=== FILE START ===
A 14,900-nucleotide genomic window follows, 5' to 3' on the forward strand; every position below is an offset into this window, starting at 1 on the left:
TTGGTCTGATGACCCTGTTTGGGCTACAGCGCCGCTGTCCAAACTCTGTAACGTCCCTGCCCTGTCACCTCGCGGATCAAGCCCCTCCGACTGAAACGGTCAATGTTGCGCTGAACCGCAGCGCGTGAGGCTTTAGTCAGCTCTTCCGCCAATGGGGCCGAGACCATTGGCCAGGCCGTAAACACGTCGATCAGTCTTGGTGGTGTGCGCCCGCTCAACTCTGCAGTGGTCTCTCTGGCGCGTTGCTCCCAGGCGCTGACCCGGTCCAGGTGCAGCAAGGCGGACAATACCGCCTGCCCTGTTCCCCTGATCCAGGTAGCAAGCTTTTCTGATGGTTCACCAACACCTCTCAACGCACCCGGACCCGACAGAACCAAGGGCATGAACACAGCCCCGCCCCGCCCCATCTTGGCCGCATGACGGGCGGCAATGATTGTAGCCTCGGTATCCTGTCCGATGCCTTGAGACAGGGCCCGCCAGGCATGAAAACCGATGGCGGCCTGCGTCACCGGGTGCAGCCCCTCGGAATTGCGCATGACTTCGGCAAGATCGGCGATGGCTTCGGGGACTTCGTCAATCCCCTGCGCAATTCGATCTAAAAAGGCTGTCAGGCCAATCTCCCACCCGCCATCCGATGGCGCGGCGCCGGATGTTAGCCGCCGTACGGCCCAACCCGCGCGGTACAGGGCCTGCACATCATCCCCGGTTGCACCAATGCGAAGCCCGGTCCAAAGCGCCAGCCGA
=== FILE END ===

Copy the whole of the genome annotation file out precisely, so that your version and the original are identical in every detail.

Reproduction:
A 14,900-nucleotide genomic window follows, 5' to 3' on the forward strand; every position below is an offset into this window, starting at 1 on the left:
TTGGTCTGATGACCCTGTTTGGGCTACAGCGCCGCTGTCCAAACTCTGTAACGTCCCTGCCCTGTCACCTCGCGGATCAAGCCCCTCCGACTGAAACGGTCAATGTTGCGCTGAACCGCAGCGCGTGAGGCTTTAGTCAGCTCTTCCGCCAATGGGGCCGAGACCATTGGCCAGGCCGTAAACACGTCGATCAGTCTTGGTGGTGTGCGCCCGCTCAACTCTGCAGTGGTCTCTCTGGCGCGTTGCTCCCAGGCGCTGACCCGGTCCAGGTGCAGCAAGGCGGACAATACCGCCTGCCCTGTTCCCCTGATCCAGGTAGCAAGCTTTTCTGATGGTTCACCAACACCTCTCAACGCACCCGGACCCGACAGAACCAAGGGCATGAACACAGCCCCGCCCCGCCCCATCTTGGCCGCATGACGGGCGGCAATGATTGTAGCCTCGGTATCCTGTCCGATGCCTTGAGACAGGGCCCGCCAGGCATGAAAACCGATGGCGGCCTGCGTCACCGGGTGCAGCCCCTCGGAATTGCGCATGACTTCGGCAAGATCGGCGATGGCTTCGGGGACTTCGTCAATCCCCTGCGCAATTCGATCTAAAAAGGCTGTCAGGCCAATCTCCCACCCGCCATCCGATGGCGCGGCGCCGGATGTTAGCCGCCGTACGGCCCAACCCGCGCGGTACAGGGCCTGCACATCATCCCCGGTTGCACCAATGCGAAGCCCGGTCCAAAGCGCCAGCCGA